Adenomyosis And Sex

Adenomyosis And Sex

Adenomyosis is a condition that causes a woman’s uterus to thicken. This occurs when cells that normally grow on the inside lining of the uterus penetrate into the adjacent muscular layer of the uterus and begin growing irregularly within the uterine wall.

There is no known cause of adenomyosis which is the “sister” condition to endometriosis and both are caused by the same type of rogue cells. Endometriosis occurs when the lining cells grow outside of the uterus. Therefore, one can think of adenomyosis as endometriosis of the uterus.

Adenomyosis causes painful symptoms for approximately 70% of the women who are diagnosed with the condition. Some of these symptoms can put a damper on your sex life!

FAQs About Adenomyosis And Your Sex Life

1. Does Sex Hurt With Adenomyosis?

There is a definite connection between adenomyosis and painful sex. Because the abnormal tissue is growing in unusual locations, it can cause the uterus and surrounding areas to be more sensitive and can cause bleeding and pain after sex as well as discomfort during intercourse. At least 10% of women with adenomyosis experience pain during intercourse (dyspareunia) and many others experience chronic abdominal pain and ongoing discomfort.

Pain and bleeding after sex may be related to the location of the adenomyosis tissue or how thick the condition has made the uterus. Some women have described the pain as sharp and stabbing, while others say the pain is mild or feels like a deep ache. Many women reported that any penetration is painful and for others, only deep penetration hurts. Similar to women with endometriosis, pain and bleeding after sex is fairly common if you are dealing with advanced adenomyosis.

2. Can Adenomyosis Cause Bleeding After Intercourse?

One of the most common symptoms of adenomyosis is prolonged and irregular heavy bleeding. Many women bleed for extended times or between their periods, or at random intervals when they have adenomyosis. Adenomyosis also causes an enlarged uterus which can be up to three times the size of a normal uterus. Often an enlarged uterus can become irritated during sexual intercourse and may begin to bleed. Many women report that they bleed after sex with adenomyosis; similar to that seen with fibroids.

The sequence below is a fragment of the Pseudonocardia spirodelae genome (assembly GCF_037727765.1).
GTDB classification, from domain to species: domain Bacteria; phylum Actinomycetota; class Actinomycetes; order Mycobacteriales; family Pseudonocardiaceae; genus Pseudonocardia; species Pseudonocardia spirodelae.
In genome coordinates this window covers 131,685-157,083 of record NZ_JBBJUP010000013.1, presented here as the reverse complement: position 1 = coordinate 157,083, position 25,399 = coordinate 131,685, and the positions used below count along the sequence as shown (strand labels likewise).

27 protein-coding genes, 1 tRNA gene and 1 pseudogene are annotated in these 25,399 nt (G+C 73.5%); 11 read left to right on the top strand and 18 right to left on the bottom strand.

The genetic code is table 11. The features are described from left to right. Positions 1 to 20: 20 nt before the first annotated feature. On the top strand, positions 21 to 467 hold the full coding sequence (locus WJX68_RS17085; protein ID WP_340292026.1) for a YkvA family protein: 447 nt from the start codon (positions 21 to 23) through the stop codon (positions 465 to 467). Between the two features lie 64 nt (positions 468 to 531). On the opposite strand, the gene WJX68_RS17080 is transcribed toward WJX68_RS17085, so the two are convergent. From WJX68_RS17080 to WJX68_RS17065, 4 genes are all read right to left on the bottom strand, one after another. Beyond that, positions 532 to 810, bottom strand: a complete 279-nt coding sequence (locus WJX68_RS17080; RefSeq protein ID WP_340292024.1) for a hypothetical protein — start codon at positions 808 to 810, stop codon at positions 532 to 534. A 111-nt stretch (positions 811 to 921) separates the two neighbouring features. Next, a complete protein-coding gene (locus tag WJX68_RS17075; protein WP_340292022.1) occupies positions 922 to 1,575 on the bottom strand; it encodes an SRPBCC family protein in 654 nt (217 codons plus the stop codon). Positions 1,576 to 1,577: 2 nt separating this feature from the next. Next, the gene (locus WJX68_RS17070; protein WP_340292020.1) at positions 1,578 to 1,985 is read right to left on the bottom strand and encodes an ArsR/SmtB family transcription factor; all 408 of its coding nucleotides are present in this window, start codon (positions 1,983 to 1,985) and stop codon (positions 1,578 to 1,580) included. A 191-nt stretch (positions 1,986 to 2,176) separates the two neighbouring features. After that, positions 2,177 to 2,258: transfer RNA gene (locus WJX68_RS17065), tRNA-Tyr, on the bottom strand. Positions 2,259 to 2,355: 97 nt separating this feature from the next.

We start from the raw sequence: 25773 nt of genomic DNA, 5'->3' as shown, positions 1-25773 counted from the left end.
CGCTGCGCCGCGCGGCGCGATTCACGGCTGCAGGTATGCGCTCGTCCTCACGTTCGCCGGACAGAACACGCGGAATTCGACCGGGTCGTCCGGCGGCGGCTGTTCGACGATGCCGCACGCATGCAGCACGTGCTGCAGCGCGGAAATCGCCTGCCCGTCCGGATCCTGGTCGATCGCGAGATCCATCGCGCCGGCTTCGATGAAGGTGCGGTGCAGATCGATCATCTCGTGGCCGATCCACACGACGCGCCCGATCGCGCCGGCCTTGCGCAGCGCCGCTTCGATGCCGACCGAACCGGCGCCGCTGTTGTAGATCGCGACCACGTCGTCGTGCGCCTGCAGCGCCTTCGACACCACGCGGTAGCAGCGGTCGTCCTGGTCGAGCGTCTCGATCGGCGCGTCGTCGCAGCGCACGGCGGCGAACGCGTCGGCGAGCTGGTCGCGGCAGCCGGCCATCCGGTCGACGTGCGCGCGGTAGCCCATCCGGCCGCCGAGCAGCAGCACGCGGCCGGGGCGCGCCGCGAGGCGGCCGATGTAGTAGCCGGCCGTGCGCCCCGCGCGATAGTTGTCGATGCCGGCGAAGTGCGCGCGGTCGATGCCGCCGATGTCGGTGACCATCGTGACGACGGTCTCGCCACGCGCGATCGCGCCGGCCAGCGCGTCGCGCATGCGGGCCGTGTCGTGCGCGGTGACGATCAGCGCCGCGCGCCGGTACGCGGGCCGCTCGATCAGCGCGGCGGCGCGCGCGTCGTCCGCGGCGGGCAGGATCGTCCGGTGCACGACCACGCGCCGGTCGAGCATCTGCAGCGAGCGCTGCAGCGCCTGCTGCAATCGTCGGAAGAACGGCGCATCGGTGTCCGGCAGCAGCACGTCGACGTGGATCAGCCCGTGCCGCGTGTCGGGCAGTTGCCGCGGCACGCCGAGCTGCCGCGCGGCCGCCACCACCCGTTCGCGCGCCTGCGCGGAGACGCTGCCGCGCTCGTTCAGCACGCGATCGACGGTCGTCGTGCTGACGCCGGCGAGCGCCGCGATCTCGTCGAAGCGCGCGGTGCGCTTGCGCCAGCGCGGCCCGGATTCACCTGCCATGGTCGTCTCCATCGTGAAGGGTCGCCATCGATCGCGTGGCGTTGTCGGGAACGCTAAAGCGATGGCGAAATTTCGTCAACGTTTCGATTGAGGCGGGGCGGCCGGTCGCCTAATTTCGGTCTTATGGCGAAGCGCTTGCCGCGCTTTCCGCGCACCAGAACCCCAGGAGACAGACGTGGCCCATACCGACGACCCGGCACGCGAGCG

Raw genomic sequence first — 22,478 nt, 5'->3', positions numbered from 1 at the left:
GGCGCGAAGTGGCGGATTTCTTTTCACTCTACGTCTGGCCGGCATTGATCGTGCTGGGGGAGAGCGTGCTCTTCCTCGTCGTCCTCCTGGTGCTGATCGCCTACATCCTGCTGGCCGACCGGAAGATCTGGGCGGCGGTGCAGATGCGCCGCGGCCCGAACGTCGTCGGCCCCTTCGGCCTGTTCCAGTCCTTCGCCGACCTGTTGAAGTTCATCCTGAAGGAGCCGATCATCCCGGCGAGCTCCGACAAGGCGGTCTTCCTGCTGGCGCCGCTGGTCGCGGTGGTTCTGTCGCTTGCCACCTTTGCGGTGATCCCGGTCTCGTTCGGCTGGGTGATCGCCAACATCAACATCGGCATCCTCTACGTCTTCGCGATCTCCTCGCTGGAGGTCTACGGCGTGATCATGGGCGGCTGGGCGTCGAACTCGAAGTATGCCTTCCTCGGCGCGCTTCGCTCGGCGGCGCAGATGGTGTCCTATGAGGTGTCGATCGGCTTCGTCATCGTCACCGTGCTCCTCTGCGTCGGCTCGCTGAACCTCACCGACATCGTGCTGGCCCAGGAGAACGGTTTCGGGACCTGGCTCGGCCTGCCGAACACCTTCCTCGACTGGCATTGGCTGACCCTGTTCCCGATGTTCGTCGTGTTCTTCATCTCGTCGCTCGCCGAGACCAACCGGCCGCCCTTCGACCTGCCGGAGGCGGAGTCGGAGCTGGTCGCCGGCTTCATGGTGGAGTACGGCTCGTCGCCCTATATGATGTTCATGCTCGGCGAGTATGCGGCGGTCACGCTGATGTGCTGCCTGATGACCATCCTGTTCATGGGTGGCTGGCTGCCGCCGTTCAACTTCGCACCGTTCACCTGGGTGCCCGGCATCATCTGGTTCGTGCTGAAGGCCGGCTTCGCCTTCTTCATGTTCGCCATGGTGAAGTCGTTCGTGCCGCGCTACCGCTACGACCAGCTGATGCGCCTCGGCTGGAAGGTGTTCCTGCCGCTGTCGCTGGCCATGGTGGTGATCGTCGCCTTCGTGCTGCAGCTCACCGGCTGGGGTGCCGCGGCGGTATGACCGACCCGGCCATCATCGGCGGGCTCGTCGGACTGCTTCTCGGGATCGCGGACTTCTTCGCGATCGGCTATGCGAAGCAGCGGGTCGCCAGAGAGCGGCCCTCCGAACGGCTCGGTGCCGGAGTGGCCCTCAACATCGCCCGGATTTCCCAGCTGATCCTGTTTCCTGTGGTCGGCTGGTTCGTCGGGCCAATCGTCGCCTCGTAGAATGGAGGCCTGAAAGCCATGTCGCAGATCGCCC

3. Can Adenomyosis Cause Bad Stomach Cramps After Sex?

Adenomyosis can cause the uterus to expand in size and create chronic abdominal pain and pressure. In some cases, adenomyosis can be associated with symptoms such as pelvic pain, painful intercourse (dyspareunia), and cramps after sex.

The presence of adenomyosis can lead to increased sensitivity and inflammation within the uterus and surrounding tissues. During intercourse, the movement and pressure can potentially exacerbate this sensitivity, leading to discomfort and what feels similar to period cramps after sex. Some individuals experience cramps days after sex or what they describe as widespread aching, which is referred to as post-coital ache.

If you experience stomach cramps or pelvic pain after sex and suspect it may be related to adenomyosis, it is advisable to discuss your symptoms with your gynecologist. Stomach cramps after sex can also be caused by other factors, such as pelvic inflammatory disease, endometriosis, ovarian cysts, or other gastrointestinal issues. Seeking medical advice is crucial to obtaining an accurate diagnosis and developing an appropriate treatment plan based on your individual needs.

4. What Can Make Adenomyosis Worse?

While we do not know what causes adenomyosis, we do know that it responds to estrogen. Excess estrogen will make adenomyosis worse so limiting your exposure may help keep it from rapidly progressing. Sources of excess estrogen are found all around us so familiarizing yourself with how to avoid them may be beneficial if you are trying to avoid making your adenomyosis worse.

If you are suffering and would like to find relief from adenomyosis symptoms including painful sex, contact the Atlanta Fibroid Center today.

Uterine artery embolization (UAE) is an outpatient, non-surgical procedure that may be able to eliminate the painful sex and other accompanying symptoms of adenomyosis.

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